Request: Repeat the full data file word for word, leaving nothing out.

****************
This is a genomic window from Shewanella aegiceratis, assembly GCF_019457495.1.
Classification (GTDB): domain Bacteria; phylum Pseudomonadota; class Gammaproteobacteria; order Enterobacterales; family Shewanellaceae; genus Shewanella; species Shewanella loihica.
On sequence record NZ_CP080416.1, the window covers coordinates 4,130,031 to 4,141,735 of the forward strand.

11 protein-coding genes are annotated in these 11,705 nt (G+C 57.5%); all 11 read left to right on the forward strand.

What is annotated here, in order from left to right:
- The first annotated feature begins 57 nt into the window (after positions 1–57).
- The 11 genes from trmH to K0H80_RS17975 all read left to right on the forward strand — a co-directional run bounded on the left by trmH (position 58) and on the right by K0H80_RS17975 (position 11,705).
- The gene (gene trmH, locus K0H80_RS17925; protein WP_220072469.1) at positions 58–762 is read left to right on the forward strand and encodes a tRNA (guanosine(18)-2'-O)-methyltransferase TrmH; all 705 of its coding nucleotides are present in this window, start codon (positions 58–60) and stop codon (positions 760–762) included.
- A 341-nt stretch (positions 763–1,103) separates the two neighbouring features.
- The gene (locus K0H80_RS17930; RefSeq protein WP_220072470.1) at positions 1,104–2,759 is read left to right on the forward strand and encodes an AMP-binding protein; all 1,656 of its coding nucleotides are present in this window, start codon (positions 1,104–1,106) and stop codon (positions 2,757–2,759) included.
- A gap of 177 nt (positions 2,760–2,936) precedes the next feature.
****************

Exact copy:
This is a genomic window from Shewanella aegiceratis, assembly GCF_019457495.1.
Classification (GTDB): domain Bacteria; phylum Pseudomonadota; class Gammaproteobacteria; order Enterobacterales; family Shewanellaceae; genus Shewanella; species Shewanella loihica.
On sequence record NZ_CP080416.1, the window covers coordinates 4,130,031 to 4,141,735 of the forward strand.

11 protein-coding genes are annotated in these 11,705 nt (G+C 57.5%); all 11 read left to right on the forward strand.

What is annotated here, in order from left to right:
- The first annotated feature begins 57 nt into the window (after positions 1–57).
- The 11 genes from trmH to K0H80_RS17975 all read left to right on the forward strand — a co-directional run bounded on the left by trmH (position 58) and on the right by K0H80_RS17975 (position 11,705).
- The gene (gene trmH, locus K0H80_RS17925; protein WP_220072469.1) at positions 58–762 is read left to right on the forward strand and encodes a tRNA (guanosine(18)-2'-O)-methyltransferase TrmH; all 705 of its coding nucleotides are present in this window, start codon (positions 58–60) and stop codon (positions 760–762) included.
- A 341-nt stretch (positions 763–1,103) separates the two neighbouring features.
- The gene (locus K0H80_RS17930; RefSeq protein WP_220072470.1) at positions 1,104–2,759 is read left to right on the forward strand and encodes an AMP-binding protein; all 1,656 of its coding nucleotides are present in this window, start codon (positions 1,104–1,106) and stop codon (positions 2,757–2,759) included.
- A gap of 177 nt (positions 2,760–2,936) precedes the next feature.